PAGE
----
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BRAND UPON THE BRAIN! (director/writer: Guy Maddin; screenwriter: George Toles; cinematographer: Benjamin Kasulke; editor: John Gurdebeke; music: Jason Staczek/performed live by the Ensemble Sospeso; cast: Gretchen Krich (Mother), Sullivan Brown (Young Guy Maddin), Maya Lawson (Sis), Katherine E. Scharhon (Chance Hale/Wendy Hale), Todd Jefferson Moore (Father), Andrew Loviska (Savage Tom), Kellan Larson (Neddie), Erik Steffen Maahs (Grown-up Guy Maddin), Isabella Rossellini (Film Narrator); Runtime: 99; MPAA Rating: NR; producers: Amy Jacobson/Gregg Lachow; The Criterion Collection; 2006-Canada)
“If you are drawn to oddball films like David Lynch’s Eraserhead, then you should feel at home here.”

Reviewed by Dennis Schwartz

Canadian cult-filmmaker Guy Maddin (“Careful”/”Twilight of the Ice Nymphs”/”The Saddest Music in the World”) and his long-time collaborator writer George Toles hit us with their middle film (sandwiched in between Cowards Bend Their Knees-2003 and My Winnipeg-2007) in what Maddin calls “my Me Trilogy”, a series of fictionalized mythical autobiographical films that present a dream-like landscape with seemingly real powerful emotions and eerie Gothic settings that remind one of German expressionist silent films with modern day sexual freedoms.

All three films star a fictionalized character named Guy Maddin. In this Oedipal richly themed one, where repression catches the director’s feverish imagination, we are brought back to memories of a warped childhood. Guy (Erik Steffen Maahs) returns home to Black Noch Island, a remote place in Canada, to see his mother (Susan Corzatte, later Gretchen Krich and Cathleen O’Malley), whom he hasn’t seen in 30 years. Mum requests her house painter son (in real life Guy was a house painter after his college days), who left the island under strange circumstances at 10, give two coats of paint to the abandoned lighthouse where she once lived and ran in it a “mom and pop” orphanage with his mad scientist dad (Todd Jefferson Moore). While painting, our hero recalls how his parents engaged in the vampire harvesting of “orphan nectar.” Guy’s exaggerated memory embellishes an hysterical truth as an assortment of phantom characters appear to be either amnesiacs or figures of his hallucinations. All gives way to a delirious trip that has Guy’s scientist inventor dad working on dark experiments that could be related to the mysterious holes in the necks of the orphan children, while his overbearing puritanical mum searches the island with her trusty flashlight seeking out bad behavior among her charges. Meanwhile young Guy (Sullivan Brown) and his rebellious older sister (Maya Lawson) take a shine to the visiting celebrated in children’s books androgynous sibling detectives, Wendy and Chance Hale (Katherine E. Scharhon), known as the Lightbulb Kids. With the Lightbulb Kids secretly investigating Guy’s suspicious parents for any wrong doings (suspected of being ghouls), the filmmaker gets a chance to lay out most of his usual motifs such as, hard kept secrets, gender confusion, identity problems, sibling rivalry, Oedipal complexes, sexual rivalries, doppelg√§ngers and love triangles.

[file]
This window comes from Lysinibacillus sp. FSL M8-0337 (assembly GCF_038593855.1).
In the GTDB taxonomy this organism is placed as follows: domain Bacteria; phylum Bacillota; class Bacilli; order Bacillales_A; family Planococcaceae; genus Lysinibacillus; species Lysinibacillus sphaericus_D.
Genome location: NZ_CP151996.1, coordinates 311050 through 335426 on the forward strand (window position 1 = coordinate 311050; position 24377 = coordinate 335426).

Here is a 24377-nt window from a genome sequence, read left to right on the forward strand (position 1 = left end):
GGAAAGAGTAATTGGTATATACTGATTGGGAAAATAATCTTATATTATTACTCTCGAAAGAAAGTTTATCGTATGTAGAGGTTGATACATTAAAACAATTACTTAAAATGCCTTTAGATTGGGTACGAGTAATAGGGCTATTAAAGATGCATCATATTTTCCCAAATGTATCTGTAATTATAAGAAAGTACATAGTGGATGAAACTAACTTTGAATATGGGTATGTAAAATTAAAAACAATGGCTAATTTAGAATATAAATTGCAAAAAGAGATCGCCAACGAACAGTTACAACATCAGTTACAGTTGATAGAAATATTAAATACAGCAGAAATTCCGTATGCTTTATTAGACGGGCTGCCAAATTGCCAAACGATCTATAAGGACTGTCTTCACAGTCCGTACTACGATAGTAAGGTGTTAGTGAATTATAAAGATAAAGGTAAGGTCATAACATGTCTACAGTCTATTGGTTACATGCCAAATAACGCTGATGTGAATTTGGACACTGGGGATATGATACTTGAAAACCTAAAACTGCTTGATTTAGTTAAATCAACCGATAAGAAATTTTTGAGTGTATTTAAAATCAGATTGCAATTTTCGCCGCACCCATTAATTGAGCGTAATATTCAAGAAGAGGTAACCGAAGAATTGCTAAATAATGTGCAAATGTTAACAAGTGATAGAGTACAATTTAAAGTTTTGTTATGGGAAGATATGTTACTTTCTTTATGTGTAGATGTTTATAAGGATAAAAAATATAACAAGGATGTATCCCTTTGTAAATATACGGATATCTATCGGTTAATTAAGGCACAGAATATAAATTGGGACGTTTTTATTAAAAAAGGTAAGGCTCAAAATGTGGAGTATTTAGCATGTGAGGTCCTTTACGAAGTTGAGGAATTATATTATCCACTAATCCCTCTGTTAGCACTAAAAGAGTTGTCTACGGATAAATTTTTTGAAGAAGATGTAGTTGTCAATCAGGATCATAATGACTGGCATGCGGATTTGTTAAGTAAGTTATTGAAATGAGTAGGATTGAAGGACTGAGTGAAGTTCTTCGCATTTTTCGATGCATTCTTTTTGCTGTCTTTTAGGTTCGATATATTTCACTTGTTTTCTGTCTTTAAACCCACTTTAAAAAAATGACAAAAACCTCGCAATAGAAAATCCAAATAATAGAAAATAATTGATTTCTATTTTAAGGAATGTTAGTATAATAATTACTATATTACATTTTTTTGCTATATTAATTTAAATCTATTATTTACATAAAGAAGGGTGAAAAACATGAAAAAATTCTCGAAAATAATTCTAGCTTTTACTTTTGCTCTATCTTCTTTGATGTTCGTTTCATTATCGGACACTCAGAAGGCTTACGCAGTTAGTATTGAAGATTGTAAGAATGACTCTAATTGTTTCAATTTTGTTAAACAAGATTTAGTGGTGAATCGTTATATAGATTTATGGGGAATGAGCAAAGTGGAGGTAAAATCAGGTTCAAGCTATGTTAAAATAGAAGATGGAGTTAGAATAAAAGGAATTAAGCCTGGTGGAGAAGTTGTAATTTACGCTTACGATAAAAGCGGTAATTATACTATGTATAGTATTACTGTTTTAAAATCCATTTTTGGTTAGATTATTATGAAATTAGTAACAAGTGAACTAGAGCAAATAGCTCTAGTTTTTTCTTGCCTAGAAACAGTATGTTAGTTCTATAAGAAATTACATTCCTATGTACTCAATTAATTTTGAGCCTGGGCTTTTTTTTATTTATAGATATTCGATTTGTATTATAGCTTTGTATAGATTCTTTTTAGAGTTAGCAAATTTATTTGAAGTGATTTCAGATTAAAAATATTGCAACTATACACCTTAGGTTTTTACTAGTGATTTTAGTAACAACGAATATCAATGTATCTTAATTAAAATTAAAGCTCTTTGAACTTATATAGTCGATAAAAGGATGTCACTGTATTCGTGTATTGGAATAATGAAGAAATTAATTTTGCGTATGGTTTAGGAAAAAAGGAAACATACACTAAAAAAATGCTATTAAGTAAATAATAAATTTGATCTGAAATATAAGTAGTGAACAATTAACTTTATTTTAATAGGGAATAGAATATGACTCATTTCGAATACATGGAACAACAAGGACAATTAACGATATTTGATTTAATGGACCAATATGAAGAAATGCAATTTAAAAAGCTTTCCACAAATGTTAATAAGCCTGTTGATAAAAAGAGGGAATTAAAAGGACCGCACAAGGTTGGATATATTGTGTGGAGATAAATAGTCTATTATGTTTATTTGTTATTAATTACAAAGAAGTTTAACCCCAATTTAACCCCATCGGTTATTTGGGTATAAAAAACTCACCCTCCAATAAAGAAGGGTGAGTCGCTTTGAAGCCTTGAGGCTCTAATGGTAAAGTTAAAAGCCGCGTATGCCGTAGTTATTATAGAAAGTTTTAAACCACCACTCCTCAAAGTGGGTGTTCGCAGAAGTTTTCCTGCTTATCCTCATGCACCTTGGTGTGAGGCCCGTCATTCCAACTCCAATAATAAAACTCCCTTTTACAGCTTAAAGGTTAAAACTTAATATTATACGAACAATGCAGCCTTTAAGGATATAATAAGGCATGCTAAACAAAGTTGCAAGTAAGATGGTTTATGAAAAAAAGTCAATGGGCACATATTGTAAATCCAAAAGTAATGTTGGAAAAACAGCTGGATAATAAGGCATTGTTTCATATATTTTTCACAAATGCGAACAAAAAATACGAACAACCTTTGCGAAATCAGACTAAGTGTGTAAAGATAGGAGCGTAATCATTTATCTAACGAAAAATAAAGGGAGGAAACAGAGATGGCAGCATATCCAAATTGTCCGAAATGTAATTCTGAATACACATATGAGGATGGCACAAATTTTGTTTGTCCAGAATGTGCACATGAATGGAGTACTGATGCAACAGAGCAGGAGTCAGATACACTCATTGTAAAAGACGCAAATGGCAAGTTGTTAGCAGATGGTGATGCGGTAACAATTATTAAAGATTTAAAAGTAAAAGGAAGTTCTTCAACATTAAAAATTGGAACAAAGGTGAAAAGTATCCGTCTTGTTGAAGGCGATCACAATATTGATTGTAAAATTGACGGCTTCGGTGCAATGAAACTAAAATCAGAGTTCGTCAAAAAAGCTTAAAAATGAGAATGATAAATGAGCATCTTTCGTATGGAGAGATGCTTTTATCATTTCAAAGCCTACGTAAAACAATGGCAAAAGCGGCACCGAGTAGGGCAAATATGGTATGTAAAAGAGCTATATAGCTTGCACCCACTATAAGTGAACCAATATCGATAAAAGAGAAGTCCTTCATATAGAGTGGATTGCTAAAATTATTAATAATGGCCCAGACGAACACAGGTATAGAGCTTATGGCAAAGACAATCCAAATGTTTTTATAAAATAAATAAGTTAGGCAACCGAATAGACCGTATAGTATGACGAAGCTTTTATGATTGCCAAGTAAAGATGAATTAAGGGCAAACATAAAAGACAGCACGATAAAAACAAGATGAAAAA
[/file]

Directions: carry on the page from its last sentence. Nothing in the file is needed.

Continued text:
It was shot in Maddin’s usual black-and-white Super 8, and has a stunning look that creates the illusion of a repressed cinema that is set again in motion. If you are drawn to oddball films like David Lynch’s Eraserhead, then you should feel at home here. The eccentric film moves somewhere between the absurd and the sublime, but with an overload on the ridiculous it takes the viewer into a weirdly set fantasy mind trip that might have this highly personal film make sense mostly to a viewer familiar with Freudian terms along with knowledge of chilling old-fashioned baroque horror films.


Dennis Schwartz: “Ozus’ World Movie Reviews”